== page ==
An essay on dramatic poesy text


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Four characters in Dryden's essay of dramatic poesy. Upcoming SlideShare. Like this presentation?

Edited with notes by Thomas Arnold.

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An Essay of Dramatic Poesy. Edited with Notes by Thomas Arnold

Published in: Education. Full Name Comment goes here. Are you sure you want to Yes No. Qiraat Rehman. Babloo Jatav. No Downloads. Views Total views. Actions Shares. Embeds 0 No embeds. No notes for slide. Four characters in Dryden's essay of dramatic poesy 1.

AN ESSAY OF DRAMATIC POESY JOHN DRYDEN LECTURE 1 BY PROF THOMAS MATHEW

Essay on Dramatic poesy: Dryden 3. Five issues are under discussion in this essay 1 Ancients vs. Moderns 2 Unities 3 French vs. English Drama 4 Separation of Tragedy and Comedy vs. The French even surpasses the ancients in basing their plays on some history. The French playwrights put pleasing fiction into the factuality of their plays in order to give it poetic justice. Following this statement Lisideius mocks Ben Jonson for his mixing of comedy and tragedy in his plays.

Returning to praising the French Lisideius says that they avoid tumult on stage by reporting duels and battles on stage while the English playwrights make their characters fight on stage as if they were competing for a prize. The English make a ridiculous charade of five men and a drum to indicate an army or a comical act of murder with artificial weapons which are so blunt that it would take an hour to kill a man in real life. This is why the audience laugh instead of feeling sad on watching the English tragic scenes for dying is art only a Roman gladiator can do in its actual sense.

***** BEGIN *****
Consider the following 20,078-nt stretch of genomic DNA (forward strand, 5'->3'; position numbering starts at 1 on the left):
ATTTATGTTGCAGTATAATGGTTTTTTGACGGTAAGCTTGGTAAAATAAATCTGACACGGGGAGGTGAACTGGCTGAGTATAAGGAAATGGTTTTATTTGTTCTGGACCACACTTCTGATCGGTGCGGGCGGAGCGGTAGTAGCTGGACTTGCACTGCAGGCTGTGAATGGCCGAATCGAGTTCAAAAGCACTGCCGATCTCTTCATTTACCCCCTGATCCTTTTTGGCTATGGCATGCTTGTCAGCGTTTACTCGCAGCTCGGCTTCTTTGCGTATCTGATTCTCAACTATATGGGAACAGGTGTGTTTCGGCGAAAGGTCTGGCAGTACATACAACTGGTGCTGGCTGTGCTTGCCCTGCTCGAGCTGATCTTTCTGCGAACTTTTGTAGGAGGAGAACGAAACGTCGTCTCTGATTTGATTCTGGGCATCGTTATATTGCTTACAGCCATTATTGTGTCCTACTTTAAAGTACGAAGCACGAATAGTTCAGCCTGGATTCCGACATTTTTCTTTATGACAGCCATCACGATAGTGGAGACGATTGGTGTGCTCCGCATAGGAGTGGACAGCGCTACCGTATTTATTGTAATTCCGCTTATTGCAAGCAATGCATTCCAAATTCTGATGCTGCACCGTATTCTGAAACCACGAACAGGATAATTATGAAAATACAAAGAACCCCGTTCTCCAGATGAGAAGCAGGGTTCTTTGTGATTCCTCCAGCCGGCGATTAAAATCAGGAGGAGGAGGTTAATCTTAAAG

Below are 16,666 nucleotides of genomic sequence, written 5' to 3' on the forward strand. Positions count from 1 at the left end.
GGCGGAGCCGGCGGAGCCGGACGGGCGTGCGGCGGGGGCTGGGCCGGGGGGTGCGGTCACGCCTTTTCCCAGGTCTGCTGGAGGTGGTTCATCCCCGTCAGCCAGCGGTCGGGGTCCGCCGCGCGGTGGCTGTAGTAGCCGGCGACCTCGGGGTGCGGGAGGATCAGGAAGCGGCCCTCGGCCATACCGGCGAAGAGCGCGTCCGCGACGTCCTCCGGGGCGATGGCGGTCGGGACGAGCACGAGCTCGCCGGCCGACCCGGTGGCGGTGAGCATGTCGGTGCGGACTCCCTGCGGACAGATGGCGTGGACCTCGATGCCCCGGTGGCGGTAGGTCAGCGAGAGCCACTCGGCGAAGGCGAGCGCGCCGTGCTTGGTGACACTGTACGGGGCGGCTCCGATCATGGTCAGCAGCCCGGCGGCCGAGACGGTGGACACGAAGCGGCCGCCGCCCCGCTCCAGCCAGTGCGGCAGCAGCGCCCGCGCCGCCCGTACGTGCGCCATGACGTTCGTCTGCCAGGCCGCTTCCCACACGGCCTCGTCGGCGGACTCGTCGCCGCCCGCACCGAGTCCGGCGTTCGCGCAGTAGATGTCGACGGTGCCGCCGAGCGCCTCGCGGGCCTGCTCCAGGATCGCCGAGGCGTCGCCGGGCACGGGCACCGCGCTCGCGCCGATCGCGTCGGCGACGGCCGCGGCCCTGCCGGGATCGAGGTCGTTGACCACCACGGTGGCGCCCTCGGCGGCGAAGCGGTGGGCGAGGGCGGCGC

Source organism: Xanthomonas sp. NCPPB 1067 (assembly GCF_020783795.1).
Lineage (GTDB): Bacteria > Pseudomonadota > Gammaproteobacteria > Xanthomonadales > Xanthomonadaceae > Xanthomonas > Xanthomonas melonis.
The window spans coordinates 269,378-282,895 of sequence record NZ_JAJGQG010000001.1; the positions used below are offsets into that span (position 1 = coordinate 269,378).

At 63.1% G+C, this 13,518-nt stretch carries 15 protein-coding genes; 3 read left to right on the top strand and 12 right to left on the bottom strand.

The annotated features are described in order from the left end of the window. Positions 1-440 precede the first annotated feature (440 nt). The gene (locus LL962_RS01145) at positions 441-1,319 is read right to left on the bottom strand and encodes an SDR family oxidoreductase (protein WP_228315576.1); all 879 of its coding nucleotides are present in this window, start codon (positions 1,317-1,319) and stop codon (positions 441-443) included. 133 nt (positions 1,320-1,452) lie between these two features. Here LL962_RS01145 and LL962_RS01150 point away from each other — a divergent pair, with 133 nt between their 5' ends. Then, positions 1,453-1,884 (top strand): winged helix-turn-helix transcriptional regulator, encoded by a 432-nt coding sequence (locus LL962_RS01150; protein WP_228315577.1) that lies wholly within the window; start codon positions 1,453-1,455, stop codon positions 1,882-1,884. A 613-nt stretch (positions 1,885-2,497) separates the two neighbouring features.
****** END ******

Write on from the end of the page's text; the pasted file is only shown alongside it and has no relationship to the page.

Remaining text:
Because such enactments of actions will only cause aversion in audience hence they are to be avoided by the playwrights. The French also has a sensible conversion at the end of a play and are skilled in using rhymes while the English poets are very poor at using rhyme. Neander : Neander is Dryden himself. He is presented here as a young English man and a scholarly gentleman with high regard to his nation.

He makes sure that the French are not above the English no matter what Lisideius argues. Neander admires two things on English theatre; i the variety of plot and characters in the English theatre and ii its masculine fancy with its charming irregularities. The beauty of French plays is like the charm of a statue while the English plays are like a living man- animated with soul of poesy. The English has more grace and masculine charm compared to the French. On the contrary to what Lisideius said about tragicomedy and its mixing of mirth and humour Neander says that the soul of a man is capable of relishing such contrasting emotions.

Tragicomedy is the more perfected way of play writing of the ancients and the moderns of any nation. The variety offered by the English plays, with sub plots, more characters and quick turns, will provide greater pleasure to the audience. The French poetry and their verses are the coldest according to Neander. He mocks the French practice of long speeches in their plays by saying that no one speaks in such length in sudden gust of passion. Again, the little action the French display on stage is laughed at by Neander.